“The feeling of accomplishment when I reached the top of the rock face was an amazing rush! All the girls here, including myself, bonded together in a way that none of us will ever forget. On this course I let out so many emotions, I began to master the four pillars and found a part of myself that I never knew about.” – Kathryn
This multi-activity, girls-only course offers the same challenges as any Outward Bound expedition, with the added focus of sharing this leadership experience with other young women. This course will be led by a passionate, talented female Instructor.
In the Pisgah and Nantahala National Forests, the crew will work together to make their way through lush forests, cook their own meals, set-up camp in the backcountry, navigate mountain rivers by canoe, build trust belaying one another while rock climbing and learn Leave No Trace techniques to minimize impact on the trails traveled. After long days of challenge and adventure, students will be rewarded with skills that will last a lifetime.
Benefits of a girls-only course
Girls in early adolescence experience physical and cognitive development at different rates than boys. Outward Bound has seen this in practice, and has created single gender courses composed of students at similar levels of development, which allows Instructors to effectively accommodate and teach to the group’s abilities. All-girls courses allow more open space to talk about fears and concerns, providing greater chances to take leadership roles and lessening the potential for stereotyping behaviors to occur.
|NTY7-052||6.22.20 - 7.13.20||22||14 - 16||$4,950||APPLY NOW|
|NCY7-054||7.15.20 - 8.5.20||22||14 - 16||$4,950||APPLY NOW|
This course starts within the next week. Please call us at 866-467-7651 to assess the possibility of applying for this course!
Are you ready to take a journey that will change your life? You won’t look at day-to-day drama the same way after you’ve conquered a high mountain ridge, made a boat obey your command in windswept waves or slept under the stars watching bats swoop overhead. Joining an Outward Bound expedition changes you. Your crew, your Instructors, your route and your adventures will have a profound and lasting impact on you as you rise to meet exhilarating natural challenges in some of the country’s wildest places.
After you come home, many of the character, leadership and service traits you uncovered on your expedition stay with you, helping you navigate your daily life with more resilience and success.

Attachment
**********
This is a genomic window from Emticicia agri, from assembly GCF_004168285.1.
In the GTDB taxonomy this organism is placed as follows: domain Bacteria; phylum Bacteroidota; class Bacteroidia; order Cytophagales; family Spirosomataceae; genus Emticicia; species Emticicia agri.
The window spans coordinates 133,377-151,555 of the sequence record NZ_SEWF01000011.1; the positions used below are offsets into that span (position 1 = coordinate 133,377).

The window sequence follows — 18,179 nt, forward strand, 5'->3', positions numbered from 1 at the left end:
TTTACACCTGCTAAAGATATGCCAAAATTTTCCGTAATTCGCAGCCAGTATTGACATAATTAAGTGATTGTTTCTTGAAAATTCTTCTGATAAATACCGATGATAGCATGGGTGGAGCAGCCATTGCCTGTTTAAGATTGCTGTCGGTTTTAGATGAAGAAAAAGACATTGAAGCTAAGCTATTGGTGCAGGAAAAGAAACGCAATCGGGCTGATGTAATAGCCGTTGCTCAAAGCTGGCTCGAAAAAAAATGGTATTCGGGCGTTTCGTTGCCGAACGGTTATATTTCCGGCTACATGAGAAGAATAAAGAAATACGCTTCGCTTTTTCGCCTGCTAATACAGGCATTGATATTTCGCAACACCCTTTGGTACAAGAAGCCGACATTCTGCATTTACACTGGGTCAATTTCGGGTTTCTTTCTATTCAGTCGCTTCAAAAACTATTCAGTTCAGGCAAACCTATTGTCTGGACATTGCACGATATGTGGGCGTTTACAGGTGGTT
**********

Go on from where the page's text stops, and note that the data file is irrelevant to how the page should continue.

Students will be backpacking in Pisgah National Forest where they will learn to travel through the backcountry, navigate varied terrain with a map and compass and how to do these activities responsibly using Leave No Trace principles. Equally important will be time spent learning conflict resolution skills, communication styles, how to lead and how to be a team player. After the crew has practiced these skills, their Instructors will step back and let the group work together to lead their own way through the wilderness where they will be rewarded with stunning, misty mountain vistas.
With a focus on safety, climbing instruction will start by teaching the basics, such as working with ropes and learning to tie knots. As students progress, they will learn how to climb up or rappel down a rock face. They may even have the opportunity to work through a high ropes obstacle course together. These uniquely structured activities provide opportunities not only for self-reliance, but also for communication and collaboration as participants confront and work through their fears.
After a few days exploring and building crew comradery, students will learn to maneuver Class I-Class III level whitewater rapids. Paddling through sculpted rock channels in tandem (two person) canoes offers the perfect opportunity to foster further collaboration and communication skills between crewmates. Students will execute synchronized strokes, dynamic eddy turns, peel-outs and ferries on either the French Broad, Tuckaseegee, Chattooga, New or Nantahala Rivers. Some of the topics crews cover during this portion of the course include: identification and use of equipment, basic water safety and rescue techniques, how to work with paddling partners to successfully negotiate Class l- Class III rapids and flatwater and whitewater paddling strokes.